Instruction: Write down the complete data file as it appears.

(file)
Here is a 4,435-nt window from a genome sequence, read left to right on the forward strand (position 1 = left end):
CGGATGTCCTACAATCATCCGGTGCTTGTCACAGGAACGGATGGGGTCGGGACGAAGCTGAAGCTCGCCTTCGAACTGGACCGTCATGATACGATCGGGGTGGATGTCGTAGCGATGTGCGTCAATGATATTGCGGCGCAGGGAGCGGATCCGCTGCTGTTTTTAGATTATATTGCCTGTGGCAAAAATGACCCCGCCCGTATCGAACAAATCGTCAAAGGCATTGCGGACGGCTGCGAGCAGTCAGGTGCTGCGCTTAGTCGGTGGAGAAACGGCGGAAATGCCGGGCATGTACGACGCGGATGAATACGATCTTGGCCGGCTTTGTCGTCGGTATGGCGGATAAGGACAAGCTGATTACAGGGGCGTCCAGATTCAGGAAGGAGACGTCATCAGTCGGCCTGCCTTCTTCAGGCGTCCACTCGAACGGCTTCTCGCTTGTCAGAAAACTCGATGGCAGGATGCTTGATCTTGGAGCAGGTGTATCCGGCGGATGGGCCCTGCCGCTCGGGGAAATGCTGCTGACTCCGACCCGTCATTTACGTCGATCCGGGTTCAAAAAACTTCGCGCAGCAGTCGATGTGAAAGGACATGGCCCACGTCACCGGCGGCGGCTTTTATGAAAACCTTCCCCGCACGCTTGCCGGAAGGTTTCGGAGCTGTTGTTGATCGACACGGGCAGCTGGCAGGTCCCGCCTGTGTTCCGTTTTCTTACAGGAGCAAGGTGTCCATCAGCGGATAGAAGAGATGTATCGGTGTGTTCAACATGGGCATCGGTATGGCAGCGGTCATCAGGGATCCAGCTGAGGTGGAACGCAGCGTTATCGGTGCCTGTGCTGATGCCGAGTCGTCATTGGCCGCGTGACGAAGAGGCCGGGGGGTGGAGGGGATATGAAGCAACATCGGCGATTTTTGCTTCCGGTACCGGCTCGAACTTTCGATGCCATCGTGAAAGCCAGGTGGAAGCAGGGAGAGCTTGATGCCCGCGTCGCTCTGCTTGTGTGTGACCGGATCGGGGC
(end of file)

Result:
Here is a 4,435-nt window from a genome sequence, read left to right on the forward strand (position 1 = left end):
CGGATGTCCTACAATCATCCGGTGCTTGTCACAGGAACGGATGGGGTCGGGACGAAGCTGAAGCTCGCCTTCGAACTGGACCGTCATGATACGATCGGGGTGGATGTCGTAGCGATGTGCGTCAATGATATTGCGGCGCAGGGAGCGGATCCGCTGCTGTTTTTAGATTATATTGCCTGTGGCAAAAATGACCCCGCCCGTATCGAACAAATCGTCAAAGGCATTGCGGACGGCTGCGAGCAGTCAGGTGCTGCGCTTAGTCGGTGGAGAAACGGCGGAAATGCCGGGCATGTACGACGCGGATGAATACGATCTTGGCCGGCTTTGTCGTCGGTATGGCGGATAAGGACAAGCTGATTACAGGGGCGTCCAGATTCAGGAAGGAGACGTCATCAGTCGGCCTGCCTTCTTCAGGCGTCCACTCGAACGGCTTCTCGCTTGTCAGAAAACTCGATGGCAGGATGCTTGATCTTGGAGCAGGTGTATCCGGCGGATGGGCCCTGCCGCTCGGGGAAATGCTGCTGACTCCGACCCGTCATTTACGTCGATCCGGGTTCAAAAAACTTCGCGCAGCAGTCGATGTGAAAGGACATGGCCCACGTCACCGGCGGCGGCTTTTATGAAAACCTTCCCCGCACGCTTGCCGGAAGGTTTCGGAGCTGTTGTTGATCGACACGGGCAGCTGGCAGGTCCCGCCTGTGTTCCGTTTTCTTACAGGAGCAAGGTGTCCATCAGCGGATAGAAGAGATGTATCGGTGTGTTCAACATGGGCATCGGTATGGCAGCGGTCATCAGGGATCCAGCTGAGGTGGAACGCAGCGTTATCGGTGCCTGTGCTGATGCCGAGTCGTCATTGGCCGCGTGACGAAGAGGCCGGGGGGTGGAGGGGATATGAAGCAACATCGGCGATTTTTGCTTCCGGTACCGGCTCGAACTTTCGATGCCATCGTGAAAGCCAGGTGGAAGCAGGGAGAGCTTGATGCCCGCGTCGCTCTGCTTGTGTGTGACCGGATCGGGGC